Evidence-based solutions for children’s education during pandemic | Inquirer Opinion

Evidence-based solutions for children’s education during pandemic

/ 04:01 AM November 09, 2020

Almost a month since classes reopened in all public schools, an estimated 22 million children and youth have not been able to go to school to learn, play, and socialize with friends, schoolmates, and teachers because of the health risks of COVID-19.

Instead, learners began attending classes at home through various learning modalities such as distance, blended, or modular, as well as online and TV/radio-based instruction. Adapting to these learning modalities has not been easy. While attending online classes at home, children rely heavily on parents and guardians to support them.


However, parents and guardians are also facing different challenges to make ends meet. Some have difficulties in their current work setup, while others have experienced loss of income and employment due to the lockdown and prolonged quarantine measures.

Most of the 800,000 public school teachers struggle with the technological difficulties of conducting classes on the digital platforms, compared to the ease of using blackboards and whiteboards. Teachers’ access to laptop and desktop computers, including internet connection, is also a major challenge in conducting online classes.


According to the Department of Education (DepEd), at least 13 percent or 99,155 public school teachers have no computers at home. The DepEd also said that even for 687,911 teachers with computers at home, 41 percent or 280,531 of them do not have access to the internet, and 10 percent of them—71,128—said there is no internet signal in their area.

Amid all the challenges, children’s rights to inclusive and quality education, and to be safe from the health risks of COVID-19, must be fulfilled.

There are 1.6 billion learners globally, and 91 percent of them have been displaced from school, including children and youth from the Philippines, because of the school closures due to the pandemic. This is the first time in human history that an entire generation of children have had their education disrupted.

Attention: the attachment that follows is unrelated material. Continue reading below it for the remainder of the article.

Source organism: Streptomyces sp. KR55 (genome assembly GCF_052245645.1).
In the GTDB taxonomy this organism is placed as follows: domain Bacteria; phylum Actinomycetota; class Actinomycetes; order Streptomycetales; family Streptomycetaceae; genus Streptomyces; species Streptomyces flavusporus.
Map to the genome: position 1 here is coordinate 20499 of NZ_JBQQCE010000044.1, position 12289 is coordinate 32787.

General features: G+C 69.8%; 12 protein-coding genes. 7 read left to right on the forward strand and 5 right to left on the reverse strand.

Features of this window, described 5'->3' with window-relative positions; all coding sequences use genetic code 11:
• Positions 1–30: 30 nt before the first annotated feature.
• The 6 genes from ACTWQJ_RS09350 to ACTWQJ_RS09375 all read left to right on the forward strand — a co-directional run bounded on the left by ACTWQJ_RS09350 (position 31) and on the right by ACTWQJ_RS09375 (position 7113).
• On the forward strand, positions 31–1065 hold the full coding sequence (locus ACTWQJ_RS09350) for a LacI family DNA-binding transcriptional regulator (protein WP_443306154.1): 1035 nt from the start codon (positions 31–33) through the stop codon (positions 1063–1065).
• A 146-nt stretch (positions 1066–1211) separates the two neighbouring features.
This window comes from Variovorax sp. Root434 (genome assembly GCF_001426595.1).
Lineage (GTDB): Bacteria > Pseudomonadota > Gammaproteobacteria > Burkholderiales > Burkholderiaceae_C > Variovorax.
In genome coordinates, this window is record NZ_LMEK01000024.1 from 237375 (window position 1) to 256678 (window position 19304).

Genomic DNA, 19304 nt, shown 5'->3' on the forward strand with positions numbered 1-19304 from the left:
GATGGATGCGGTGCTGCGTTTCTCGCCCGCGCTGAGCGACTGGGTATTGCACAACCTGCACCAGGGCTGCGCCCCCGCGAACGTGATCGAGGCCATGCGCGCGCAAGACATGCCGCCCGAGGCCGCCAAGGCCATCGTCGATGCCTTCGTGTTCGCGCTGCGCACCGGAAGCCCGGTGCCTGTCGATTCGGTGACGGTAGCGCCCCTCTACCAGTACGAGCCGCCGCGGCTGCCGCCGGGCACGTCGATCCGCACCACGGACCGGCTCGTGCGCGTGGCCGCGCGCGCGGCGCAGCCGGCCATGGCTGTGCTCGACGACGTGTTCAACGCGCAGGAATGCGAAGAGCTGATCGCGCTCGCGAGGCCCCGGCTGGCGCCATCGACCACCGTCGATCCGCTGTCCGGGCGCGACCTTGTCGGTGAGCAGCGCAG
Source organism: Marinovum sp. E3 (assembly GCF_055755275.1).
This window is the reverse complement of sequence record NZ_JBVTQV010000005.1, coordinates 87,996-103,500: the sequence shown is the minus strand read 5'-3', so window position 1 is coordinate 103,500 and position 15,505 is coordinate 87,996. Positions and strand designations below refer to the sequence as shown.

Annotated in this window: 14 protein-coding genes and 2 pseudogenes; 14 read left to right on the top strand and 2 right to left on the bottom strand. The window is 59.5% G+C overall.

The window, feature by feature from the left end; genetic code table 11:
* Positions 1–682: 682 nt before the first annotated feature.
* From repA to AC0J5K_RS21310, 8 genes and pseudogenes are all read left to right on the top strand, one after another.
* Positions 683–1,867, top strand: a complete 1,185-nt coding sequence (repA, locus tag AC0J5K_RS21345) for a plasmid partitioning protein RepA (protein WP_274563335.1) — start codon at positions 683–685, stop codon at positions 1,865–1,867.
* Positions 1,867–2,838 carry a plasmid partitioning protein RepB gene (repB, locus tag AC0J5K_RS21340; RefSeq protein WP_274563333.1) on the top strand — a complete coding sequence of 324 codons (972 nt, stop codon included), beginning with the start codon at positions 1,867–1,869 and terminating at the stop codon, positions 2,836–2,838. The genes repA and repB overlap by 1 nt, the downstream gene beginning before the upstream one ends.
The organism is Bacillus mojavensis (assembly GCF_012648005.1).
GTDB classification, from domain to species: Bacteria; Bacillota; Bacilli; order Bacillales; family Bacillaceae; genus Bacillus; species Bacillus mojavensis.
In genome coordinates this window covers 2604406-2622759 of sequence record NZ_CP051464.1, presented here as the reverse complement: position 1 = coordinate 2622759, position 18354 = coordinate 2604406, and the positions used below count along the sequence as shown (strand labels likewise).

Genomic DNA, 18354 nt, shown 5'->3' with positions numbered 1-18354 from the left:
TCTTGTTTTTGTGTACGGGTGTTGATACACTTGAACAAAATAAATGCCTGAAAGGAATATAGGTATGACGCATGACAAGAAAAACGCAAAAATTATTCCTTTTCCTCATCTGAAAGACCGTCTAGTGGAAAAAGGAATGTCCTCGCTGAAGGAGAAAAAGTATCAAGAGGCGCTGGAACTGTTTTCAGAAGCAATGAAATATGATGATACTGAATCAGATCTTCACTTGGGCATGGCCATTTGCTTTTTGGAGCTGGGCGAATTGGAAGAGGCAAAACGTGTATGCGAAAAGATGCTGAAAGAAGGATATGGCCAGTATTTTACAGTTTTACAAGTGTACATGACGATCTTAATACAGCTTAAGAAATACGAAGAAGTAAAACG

Going to school is critical for children, especially those living in the toughest places on earth. Classes may have resumed, but millions of children may not be able to return to school.

This year marks the 30th year of the Philippine ratification of the United Nations Convention on the Rights of the Child. One of the guiding principles of the convention is for all governments to consider the best interests of children in all decisions affecting them.

The reopening of classes will meet the learning and well-being needs of children during these times. To ensure the success of distance learning during the pandemic, children, parents, and teachers must be provided with support through an effective feedback mechanism that will help the DepEd come up with context-based and evidence-based solutions.

The fulfillment of the rights of every child to education during the pandemic can be supported in three ways: keep learning during school closure through inclusive distance learning; support every child to return to school when it’s safe to do so; and build back better and more resilient education systems.


Schools give children a sense of normalcy, and the routine of attending classes calms their souls amid adversities. Education gives children hope and empowers them to build better lives.

Chief Executive Officer
Save the Children Philippines
[email protected]

For more news about the novel coronavirus click here.
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TAGS: Alberto Muyot, children's education, coronavirus pandemic, coronavirus philippines, COVID-19, distance learning, Letters to the Editor, online classes
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